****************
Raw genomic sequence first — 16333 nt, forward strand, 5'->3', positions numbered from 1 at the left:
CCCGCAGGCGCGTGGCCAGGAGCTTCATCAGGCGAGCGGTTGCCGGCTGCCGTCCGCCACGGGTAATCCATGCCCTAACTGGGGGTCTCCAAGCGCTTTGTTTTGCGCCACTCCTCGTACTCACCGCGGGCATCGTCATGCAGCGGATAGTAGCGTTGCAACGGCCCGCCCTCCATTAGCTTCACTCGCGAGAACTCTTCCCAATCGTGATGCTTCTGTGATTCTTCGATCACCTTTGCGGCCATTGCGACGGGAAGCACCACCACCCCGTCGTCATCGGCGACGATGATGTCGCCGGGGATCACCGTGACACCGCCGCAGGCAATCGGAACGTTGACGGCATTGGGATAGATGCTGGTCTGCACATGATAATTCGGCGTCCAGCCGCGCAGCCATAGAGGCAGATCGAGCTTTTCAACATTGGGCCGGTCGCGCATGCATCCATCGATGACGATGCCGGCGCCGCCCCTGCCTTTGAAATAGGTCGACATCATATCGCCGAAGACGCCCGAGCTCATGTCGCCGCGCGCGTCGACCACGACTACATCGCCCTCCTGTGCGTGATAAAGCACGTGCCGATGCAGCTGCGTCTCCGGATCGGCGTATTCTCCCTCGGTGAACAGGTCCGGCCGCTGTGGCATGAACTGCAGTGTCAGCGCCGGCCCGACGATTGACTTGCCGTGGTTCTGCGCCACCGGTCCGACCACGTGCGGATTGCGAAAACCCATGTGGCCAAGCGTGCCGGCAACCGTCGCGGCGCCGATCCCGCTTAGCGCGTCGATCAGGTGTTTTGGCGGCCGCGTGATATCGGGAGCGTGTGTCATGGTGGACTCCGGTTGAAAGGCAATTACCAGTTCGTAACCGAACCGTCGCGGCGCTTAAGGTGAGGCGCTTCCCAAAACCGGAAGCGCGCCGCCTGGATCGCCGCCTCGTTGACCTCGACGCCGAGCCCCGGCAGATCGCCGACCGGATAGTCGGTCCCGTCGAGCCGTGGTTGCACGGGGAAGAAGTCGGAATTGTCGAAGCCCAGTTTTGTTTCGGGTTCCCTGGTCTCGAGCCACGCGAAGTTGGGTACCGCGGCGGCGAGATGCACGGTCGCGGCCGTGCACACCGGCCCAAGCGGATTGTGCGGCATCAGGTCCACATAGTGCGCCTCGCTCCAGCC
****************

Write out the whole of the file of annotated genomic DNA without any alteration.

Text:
Raw genomic sequence first — 16333 nt, forward strand, 5'->3', positions numbered from 1 at the left:
CCCGCAGGCGCGTGGCCAGGAGCTTCATCAGGCGAGCGGTTGCCGGCTGCCGTCCGCCACGGGTAATCCATGCCCTAACTGGGGGTCTCCAAGCGCTTTGTTTTGCGCCACTCCTCGTACTCACCGCGGGCATCGTCATGCAGCGGATAGTAGCGTTGCAACGGCCCGCCCTCCATTAGCTTCACTCGCGAGAACTCTTCCCAATCGTGATGCTTCTGTGATTCTTCGATCACCTTTGCGGCCATTGCGACGGGAAGCACCACCACCCCGTCGTCATCGGCGACGATGATGTCGCCGGGGATCACCGTGACACCGCCGCAGGCAATCGGAACGTTGACGGCATTGGGATAGATGCTGGTCTGCACATGATAATTCGGCGTCCAGCCGCGCAGCCATAGAGGCAGATCGAGCTTTTCAACATTGGGCCGGTCGCGCATGCATCCATCGATGACGATGCCGGCGCCGCCCCTGCCTTTGAAATAGGTCGACATCATATCGCCGAAGACGCCCGAGCTCATGTCGCCGCGCGCGTCGACCACGACTACATCGCCCTCCTGTGCGTGATAAAGCACGTGCCGATGCAGCTGCGTCTCCGGATCGGCGTATTCTCCCTCGGTGAACAGGTCCGGCCGCTGTGGCATGAACTGCAGTGTCAGCGCCGGCCCGACGATTGACTTGCCGTGGTTCTGCGCCACCGGTCCGACCACGTGCGGATTGCGAAAACCCATGTGGCCAAGCGTGCCGGCAACCGTCGCGGCGCCGATCCCGCTTAGCGCGTCGATCAGGTGTTTTGGCGGCCGCGTGATATCGGGAGCGTGTGTCATGGTGGACTCCGGTTGAAAGGCAATTACCAGTTCGTAACCGAACCGTCGCGGCGCTTAAGGTGAGGCGCTTCCCAAAACCGGAAGCGCGCCGCCTGGATCGCCGCCTCGTTGACCTCGACGCCGAGCCCCGGCAGATCGCCGACCGGATAGTCGGTCCCGTCGAGCCGTGGTTGCACGGGGAAGAAGTCGGAATTGTCGAAGCCCAGTTTTGTTTCGGGTTCCCTGGTCTCGAGCCACGCGAAGTTGGGTACCGCGGCGGCGAGATGCACGGTCGCGGCCGTGCACACCGGCCCAAGCGGATTGTGCGGCATCAGGTCCACATAGTGCGCCTCGCTCCAGCC